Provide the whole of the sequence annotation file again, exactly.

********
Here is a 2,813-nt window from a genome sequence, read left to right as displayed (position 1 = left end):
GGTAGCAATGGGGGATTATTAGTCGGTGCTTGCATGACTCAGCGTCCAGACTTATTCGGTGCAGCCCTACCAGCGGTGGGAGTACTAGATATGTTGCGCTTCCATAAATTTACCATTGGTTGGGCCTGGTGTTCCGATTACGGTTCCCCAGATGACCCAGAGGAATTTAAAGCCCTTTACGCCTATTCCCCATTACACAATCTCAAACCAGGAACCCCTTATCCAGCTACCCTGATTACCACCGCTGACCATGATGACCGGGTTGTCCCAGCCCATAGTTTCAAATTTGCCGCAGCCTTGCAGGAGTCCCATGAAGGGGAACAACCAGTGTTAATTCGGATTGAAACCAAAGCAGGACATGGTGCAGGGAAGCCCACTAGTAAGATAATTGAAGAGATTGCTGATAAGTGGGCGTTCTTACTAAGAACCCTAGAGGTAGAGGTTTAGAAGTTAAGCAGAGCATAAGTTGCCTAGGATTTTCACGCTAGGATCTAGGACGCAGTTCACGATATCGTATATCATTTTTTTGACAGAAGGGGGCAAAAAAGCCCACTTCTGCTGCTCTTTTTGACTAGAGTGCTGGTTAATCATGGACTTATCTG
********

Here is a 2,813-nt window from a genome sequence, read left to right as displayed (position 1 = left end):
GGTAGCAATGGGGGATTATTAGTCGGTGCTTGCATGACTCAGCGTCCAGACTTATTCGGTGCAGCCCTACCAGCGGTGGGAGTACTAGATATGTTGCGCTTCCATAAATTTACCATTGGTTGGGCCTGGTGTTCCGATTACGGTTCCCCAGATGACCCAGAGGAATTTAAAGCCCTTTACGCCTATTCCCCATTACACAATCTCAAACCAGGAACCCCTTATCCAGCTACCCTGATTACCACCGCTGACCATGATGACCGGGTTGTCCCAGCCCATAGTTTCAAATTTGCCGCAGCCTTGCAGGAGTCCCATGAAGGGGAACAACCAGTGTTAATTCGGATTGAAACCAAAGCAGGACATGGTGCAGGGAAGCCCACTAGTAAGATAATTGAAGAGATTGCTGATAAGTGGGCGTTCTTACTAAGAACCCTAGAGGTAGAGGTTTAGAAGTTAAGCAGAGCATAAGTTGCCTAGGATTTTCACGCTAGGATCTAGGACGCAGTTCACGATATCGTATATCATTTTTTTGACAGAAGGGGGCAAAAAAGCCCACTTCTGCTGCTCTTTTTGACTAGAGTGCTGGTTAATCATGGACTTATCTG